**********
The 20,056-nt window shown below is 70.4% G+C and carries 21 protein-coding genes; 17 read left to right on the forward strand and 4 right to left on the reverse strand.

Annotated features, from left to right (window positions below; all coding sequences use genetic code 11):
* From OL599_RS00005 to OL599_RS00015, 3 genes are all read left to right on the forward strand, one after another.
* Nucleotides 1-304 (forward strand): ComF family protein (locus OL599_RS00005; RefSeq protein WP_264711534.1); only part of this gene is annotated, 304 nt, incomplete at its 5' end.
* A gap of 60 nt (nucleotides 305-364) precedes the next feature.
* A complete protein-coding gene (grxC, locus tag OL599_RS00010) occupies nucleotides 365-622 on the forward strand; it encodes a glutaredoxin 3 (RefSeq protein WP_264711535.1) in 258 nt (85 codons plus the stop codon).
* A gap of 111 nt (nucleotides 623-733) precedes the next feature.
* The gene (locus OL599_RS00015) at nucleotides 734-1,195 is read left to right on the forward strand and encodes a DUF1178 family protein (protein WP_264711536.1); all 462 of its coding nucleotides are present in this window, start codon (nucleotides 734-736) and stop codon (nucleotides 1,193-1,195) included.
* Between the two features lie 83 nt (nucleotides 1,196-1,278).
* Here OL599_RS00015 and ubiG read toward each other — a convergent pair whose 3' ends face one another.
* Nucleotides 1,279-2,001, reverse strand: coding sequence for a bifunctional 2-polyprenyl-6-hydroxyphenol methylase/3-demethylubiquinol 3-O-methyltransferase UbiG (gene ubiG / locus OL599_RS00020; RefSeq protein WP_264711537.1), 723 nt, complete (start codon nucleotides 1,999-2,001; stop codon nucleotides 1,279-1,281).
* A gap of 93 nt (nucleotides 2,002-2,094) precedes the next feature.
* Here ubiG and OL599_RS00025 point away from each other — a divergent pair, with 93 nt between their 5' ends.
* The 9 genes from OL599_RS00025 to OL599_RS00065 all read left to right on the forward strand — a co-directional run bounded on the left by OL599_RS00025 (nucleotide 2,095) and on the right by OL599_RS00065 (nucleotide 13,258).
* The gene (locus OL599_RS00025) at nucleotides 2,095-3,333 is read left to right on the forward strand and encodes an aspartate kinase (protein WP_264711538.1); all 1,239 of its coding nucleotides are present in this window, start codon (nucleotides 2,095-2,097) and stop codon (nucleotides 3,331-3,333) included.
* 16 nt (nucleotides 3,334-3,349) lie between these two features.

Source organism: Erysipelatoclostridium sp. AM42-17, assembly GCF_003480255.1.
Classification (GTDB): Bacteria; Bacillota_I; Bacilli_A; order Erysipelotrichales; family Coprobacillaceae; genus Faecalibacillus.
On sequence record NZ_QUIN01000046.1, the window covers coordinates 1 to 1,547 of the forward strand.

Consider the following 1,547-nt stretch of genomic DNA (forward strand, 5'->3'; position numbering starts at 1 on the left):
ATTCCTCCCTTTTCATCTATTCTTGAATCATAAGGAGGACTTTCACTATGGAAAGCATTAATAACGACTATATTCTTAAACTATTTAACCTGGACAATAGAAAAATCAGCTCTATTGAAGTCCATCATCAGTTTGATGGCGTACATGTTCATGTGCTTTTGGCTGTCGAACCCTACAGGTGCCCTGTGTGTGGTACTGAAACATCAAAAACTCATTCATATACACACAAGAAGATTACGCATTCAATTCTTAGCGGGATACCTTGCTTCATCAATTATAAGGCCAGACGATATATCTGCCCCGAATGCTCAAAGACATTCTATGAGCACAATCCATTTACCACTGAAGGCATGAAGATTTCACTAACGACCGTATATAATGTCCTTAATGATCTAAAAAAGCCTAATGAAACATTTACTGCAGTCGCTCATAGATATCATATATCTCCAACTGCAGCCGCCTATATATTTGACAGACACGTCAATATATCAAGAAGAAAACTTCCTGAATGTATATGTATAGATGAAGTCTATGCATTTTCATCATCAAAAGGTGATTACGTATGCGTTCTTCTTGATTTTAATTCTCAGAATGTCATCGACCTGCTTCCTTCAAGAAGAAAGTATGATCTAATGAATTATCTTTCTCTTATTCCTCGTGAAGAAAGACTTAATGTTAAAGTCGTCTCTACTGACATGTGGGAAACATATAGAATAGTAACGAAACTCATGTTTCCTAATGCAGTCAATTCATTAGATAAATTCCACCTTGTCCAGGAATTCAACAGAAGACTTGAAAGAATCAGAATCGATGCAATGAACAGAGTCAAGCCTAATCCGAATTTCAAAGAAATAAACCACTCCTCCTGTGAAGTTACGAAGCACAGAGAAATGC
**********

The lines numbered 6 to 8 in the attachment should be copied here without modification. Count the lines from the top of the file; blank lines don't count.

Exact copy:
* A complete protein-coding gene (grxC, locus tag OL599_RS00010) occupies nucleotides 365-622 on the forward strand; it encodes a glutaredoxin 3 (RefSeq protein WP_264711535.1) in 258 nt (85 codons plus the stop codon).
* A gap of 111 nt (nucleotides 623-733) precedes the next feature.
* The gene (locus OL599_RS00015) at nucleotides 734-1,195 is read left to right on the forward strand and encodes a DUF1178 family protein (protein WP_264711536.1); all 462 of its coding nucleotides are present in this window, start codon (nucleotides 734-736) and stop codon (nucleotides 1,193-1,195) included.